The asparagine-transamidosome from Helicobacter pylori: a dual-kinetic mode in non-discriminating aspartyl-tRNA synthetase safeguards the genetic code.

Fischer F, Huot JL, Lorber B, Diss G, Hendrickson TL, Becker HD, Lapointe J, Kern D - Nucleic Acids Res. (2012)

Characterization of the complexes involving Hp ND-AspRS, GatCAB, tRNAAsn and tRNAAsp by DLS and analysis of the stability of the transamidosome under catalytic and non-catalytic conditions. Each value is an average of five independent measurements with errors <5%. All the experiments were conducted under the same conditions as size chromatography experiments (see ‘Materials and Methods’ section). Ternary 1, 2 and 3 all refer to the transamidosome under non-catalytic (1), aspartylation (2) and aspartylation/transamidation (3) conditions.
© Copyright Policy - creative-commons
Related In: Results  -  Collection

License
Show All Figures
getmorefigures.php?uid=PMC3367201&req=5

gks167-F2: Characterization of the complexes involving Hp ND-AspRS, GatCAB, tRNAAsn and tRNAAsp by DLS and analysis of the stability of the transamidosome under catalytic and non-catalytic conditions. Each value is an average of five independent measurements with errors <5%. All the experiments were conducted under the same conditions as size chromatography experiments (see ‘Materials and Methods’ section). Ternary 1, 2 and 3 all refer to the transamidosome under non-catalytic (1), aspartylation (2) and aspartylation/transamidation (3) conditions.
Mentions: Association of ND-AspRS, tRNAAsn and GatCAB from T. thermophilus leads to a stable ternary complex named Asn-transamidosome (21). Gel-filtration and DLS experiments conducted with the H. pylori partners show that the ND-AspRS can bind both tRNAAsp and tRNAAsn but with different affinities (KD values of 7.9 and 21.4 µM respectively, Figure 1A) and that GatCAB can form a much more stable binary complex with tRNAAsn than ND-AspRS (KD value of 2.1 µM, Figure 1B). These divergent KD values differ from those obtained using the T. thermophilus partners, where tRNAAsn bound to ND-AspRS with higher affinity than to GatCAB (21). The asymmetric KD values determined with the H. pylori system were confirmed by DLS (Figure 2). Indeed, a higher-sized particle was clearly seen in the presence of ND-AspRS and tRNAAsp (12.6 nm), compared to free ND-AspRS and tRNA (10.9 and 4.9 nm, respectively) but not when ND-AspRS and tRNAAsn were mixed (Figure 2, lanes 1–4) (10.9 nm). Similarly, we detected an association between GatCAB and tRNAAsn (10.9 nm) compared to their isolated counterparts (9.4 and 4.9 nm, respectively) (Figure 2, lanes 5 and 6). No association of the protein partners in the absence of tRNA was detected by either technique (data not shown). Finally, when the three partners were mixed, a new ribonucleoprotein (RNP) of significantly higher size (13.5 nm) appeared (Figure 2, lane 7). Isolation of this complex by gel-filtration (Figure 1C) and analysis of its components by SDS–PAGE (Figure 1D) revealed the presence of ND-AspRS, the three GatCAB subunits and tRNAAsn. Functional analysis confirmed that it was fully able to synthesize Asn-tRNAAsn in the presence of free Asp, ATP and Gln (Figure 1E). Because the association of the protein partners is tRNAAsn-dependent, this complex constitutes a bona fide Asn-transamidosome according to previous arguments (21).Figure 1.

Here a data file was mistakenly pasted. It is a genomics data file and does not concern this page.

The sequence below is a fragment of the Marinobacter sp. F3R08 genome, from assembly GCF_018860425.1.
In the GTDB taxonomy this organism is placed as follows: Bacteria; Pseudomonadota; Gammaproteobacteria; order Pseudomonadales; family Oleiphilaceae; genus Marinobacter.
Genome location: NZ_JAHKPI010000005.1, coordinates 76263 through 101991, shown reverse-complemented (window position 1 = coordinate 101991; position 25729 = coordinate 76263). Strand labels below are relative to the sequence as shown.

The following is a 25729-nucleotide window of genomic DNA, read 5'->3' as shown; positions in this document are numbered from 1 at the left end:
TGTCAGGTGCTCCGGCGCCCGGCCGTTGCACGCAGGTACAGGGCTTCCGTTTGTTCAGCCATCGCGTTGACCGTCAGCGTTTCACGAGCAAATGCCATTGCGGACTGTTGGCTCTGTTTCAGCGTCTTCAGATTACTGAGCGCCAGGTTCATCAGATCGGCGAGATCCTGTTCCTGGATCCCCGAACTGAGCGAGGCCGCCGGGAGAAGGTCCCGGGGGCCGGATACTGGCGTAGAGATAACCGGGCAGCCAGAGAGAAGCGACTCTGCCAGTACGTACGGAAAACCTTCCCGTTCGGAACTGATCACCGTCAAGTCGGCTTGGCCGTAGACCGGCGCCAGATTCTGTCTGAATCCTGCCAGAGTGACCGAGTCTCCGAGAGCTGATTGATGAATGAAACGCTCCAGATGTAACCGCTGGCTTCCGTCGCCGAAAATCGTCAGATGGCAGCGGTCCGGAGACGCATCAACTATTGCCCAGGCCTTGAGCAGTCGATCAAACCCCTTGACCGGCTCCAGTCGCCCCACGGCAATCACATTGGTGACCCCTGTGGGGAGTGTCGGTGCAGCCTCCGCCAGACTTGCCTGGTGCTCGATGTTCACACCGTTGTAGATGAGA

Bottom Line: We show that the partners of asparaginylation assemble into a dynamic Asn-transamidosome, which uses a different strategy than the Gln-transamidosome to prevent the release of the mischarged aminoacyl-tRNA intermediate.Two strategies for asparaginylation are shown: (i) tRNA(Asn) binds GatCAB first, allowing aminoacylation and immediate transamidation once ND-AspRS joins the complex; (ii) tRNA(Asn) is bound by ND-AspRS which releases the Asp-tRNA(Asn) product much slower than the cognate Asp-tRNA(Asp); this kinetic peculiarity allows GatCAB to bind and transamidate Asp-tRNA(Asn) before its release by the ND-AspRS.These results are discussed in the context of the interrelation between the Asn and Gln-transamidosomes which use the same GatCAB in H. pylori, and shed light on a kinetic mechanism that ensures faithful codon reassignment for Asn.

View Article: PubMed Central - PubMed

Affiliation: Institut de Biologie Moléculaire et Cellulaire, UPR 9002 du CNRS, Architecture et Réactivité de l'ARN, Université de Strasbourg, 15 rue René Descartes, 67084 Strasbourg Cedex, France.

ABSTRACT
Helicobacter pylori catalyzes Asn-tRNA(Asn) formation by use of the indirect pathway that involves charging of Asp onto tRNA(Asn) by a non-discriminating aspartyl-tRNA synthetase (ND-AspRS), followed by conversion of the mischarged Asp into Asn by the GatCAB amidotransferase. We show that the partners of asparaginylation assemble into a dynamic Asn-transamidosome, which uses a different strategy than the Gln-transamidosome to prevent the release of the mischarged aminoacyl-tRNA intermediate. The complex is described by gel-filtration, dynamic light scattering and kinetic measurements. Two strategies for asparaginylation are shown: (i) tRNA(Asn) binds GatCAB first, allowing aminoacylation and immediate transamidation once ND-AspRS joins the complex; (ii) tRNA(Asn) is bound by ND-AspRS which releases the Asp-tRNA(Asn) product much slower than the cognate Asp-tRNA(Asp); this kinetic peculiarity allows GatCAB to bind and transamidate Asp-tRNA(Asn) before its release by the ND-AspRS. These results are discussed in the context of the interrelation between the Asn and Gln-transamidosomes which use the same GatCAB in H. pylori, and shed light on a kinetic mechanism that ensures faithful codon reassignment for Asn.

Show MeSH